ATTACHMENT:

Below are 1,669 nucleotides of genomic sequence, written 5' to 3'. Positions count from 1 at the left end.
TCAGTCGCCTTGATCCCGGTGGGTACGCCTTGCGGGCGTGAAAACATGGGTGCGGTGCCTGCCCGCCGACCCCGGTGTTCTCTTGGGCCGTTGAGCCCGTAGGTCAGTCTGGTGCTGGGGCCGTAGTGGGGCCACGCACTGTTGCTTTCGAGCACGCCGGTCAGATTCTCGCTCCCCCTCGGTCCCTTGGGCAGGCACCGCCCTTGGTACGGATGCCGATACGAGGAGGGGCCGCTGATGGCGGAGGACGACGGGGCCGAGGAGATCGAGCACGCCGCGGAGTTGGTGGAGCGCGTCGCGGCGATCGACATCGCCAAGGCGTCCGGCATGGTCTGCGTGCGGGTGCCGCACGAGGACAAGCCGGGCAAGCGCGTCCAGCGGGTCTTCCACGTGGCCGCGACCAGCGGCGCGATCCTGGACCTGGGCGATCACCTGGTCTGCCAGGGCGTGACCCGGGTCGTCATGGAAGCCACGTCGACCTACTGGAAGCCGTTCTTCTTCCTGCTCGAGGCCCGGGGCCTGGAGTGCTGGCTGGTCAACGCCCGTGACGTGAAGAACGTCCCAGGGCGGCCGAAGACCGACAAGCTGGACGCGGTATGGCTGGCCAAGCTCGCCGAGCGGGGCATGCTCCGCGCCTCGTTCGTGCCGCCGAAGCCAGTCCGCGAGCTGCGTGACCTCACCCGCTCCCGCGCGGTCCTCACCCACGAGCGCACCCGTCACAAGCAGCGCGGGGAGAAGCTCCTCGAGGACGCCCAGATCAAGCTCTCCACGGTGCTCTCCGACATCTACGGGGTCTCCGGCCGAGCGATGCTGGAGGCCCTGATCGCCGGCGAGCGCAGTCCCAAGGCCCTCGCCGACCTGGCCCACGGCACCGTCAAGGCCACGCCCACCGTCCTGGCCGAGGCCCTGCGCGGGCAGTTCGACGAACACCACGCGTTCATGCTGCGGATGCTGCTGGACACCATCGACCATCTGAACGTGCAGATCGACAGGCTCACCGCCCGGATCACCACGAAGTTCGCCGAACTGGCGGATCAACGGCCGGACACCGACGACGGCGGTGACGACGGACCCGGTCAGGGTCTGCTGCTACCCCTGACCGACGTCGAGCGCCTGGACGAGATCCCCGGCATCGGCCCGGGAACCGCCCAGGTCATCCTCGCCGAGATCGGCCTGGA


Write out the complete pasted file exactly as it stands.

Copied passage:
Below are 1,669 nucleotides of genomic sequence, written 5' to 3'. Positions count from 1 at the left end.
TCAGTCGCCTTGATCCCGGTGGGTACGCCTTGCGGGCGTGAAAACATGGGTGCGGTGCCTGCCCGCCGACCCCGGTGTTCTCTTGGGCCGTTGAGCCCGTAGGTCAGTCTGGTGCTGGGGCCGTAGTGGGGCCACGCACTGTTGCTTTCGAGCACGCCGGTCAGATTCTCGCTCCCCCTCGGTCCCTTGGGCAGGCACCGCCCTTGGTACGGATGCCGATACGAGGAGGGGCCGCTGATGGCGGAGGACGACGGGGCCGAGGAGATCGAGCACGCCGCGGAGTTGGTGGAGCGCGTCGCGGCGATCGACATCGCCAAGGCGTCCGGCATGGTCTGCGTGCGGGTGCCGCACGAGGACAAGCCGGGCAAGCGCGTCCAGCGGGTCTTCCACGTGGCCGCGACCAGCGGCGCGATCCTGGACCTGGGCGATCACCTGGTCTGCCAGGGCGTGACCCGGGTCGTCATGGAAGCCACGTCGACCTACTGGAAGCCGTTCTTCTTCCTGCTCGAGGCCCGGGGCCTGGAGTGCTGGCTGGTCAACGCCCGTGACGTGAAGAACGTCCCAGGGCGGCCGAAGACCGACAAGCTGGACGCGGTATGGCTGGCCAAGCTCGCCGAGCGGGGCATGCTCCGCGCCTCGTTCGTGCCGCCGAAGCCAGTCCGCGAGCTGCGTGACCTCACCCGCTCCCGCGCGGTCCTCACCCACGAGCGCACCCGTCACAAGCAGCGCGGGGAGAAGCTCCTCGAGGACGCCCAGATCAAGCTCTCCACGGTGCTCTCCGACATCTACGGGGTCTCCGGCCGAGCGATGCTGGAGGCCCTGATCGCCGGCGAGCGCAGTCCCAAGGCCCTCGCCGACCTGGCCCACGGCACCGTCAAGGCCACGCCCACCGTCCTGGCCGAGGCCCTGCGCGGGCAGTTCGACGAACACCACGCGTTCATGCTGCGGATGCTGCTGGACACCATCGACCATCTGAACGTGCAGATCGACAGGCTCACCGCCCGGATCACCACGAAGTTCGCCGAACTGGCGGATCAACGGCCGGACACCGACGACGGCGGTGACGACGGACCCGGTCAGGGTCTGCTGCTACCCCTGACCGACGTCGAGCGCCTGGACGAGATCCCCGGCATCGGCCCGGGAACCGCCCAGGTCATCCTCGCCGAGATCGGCCTGGA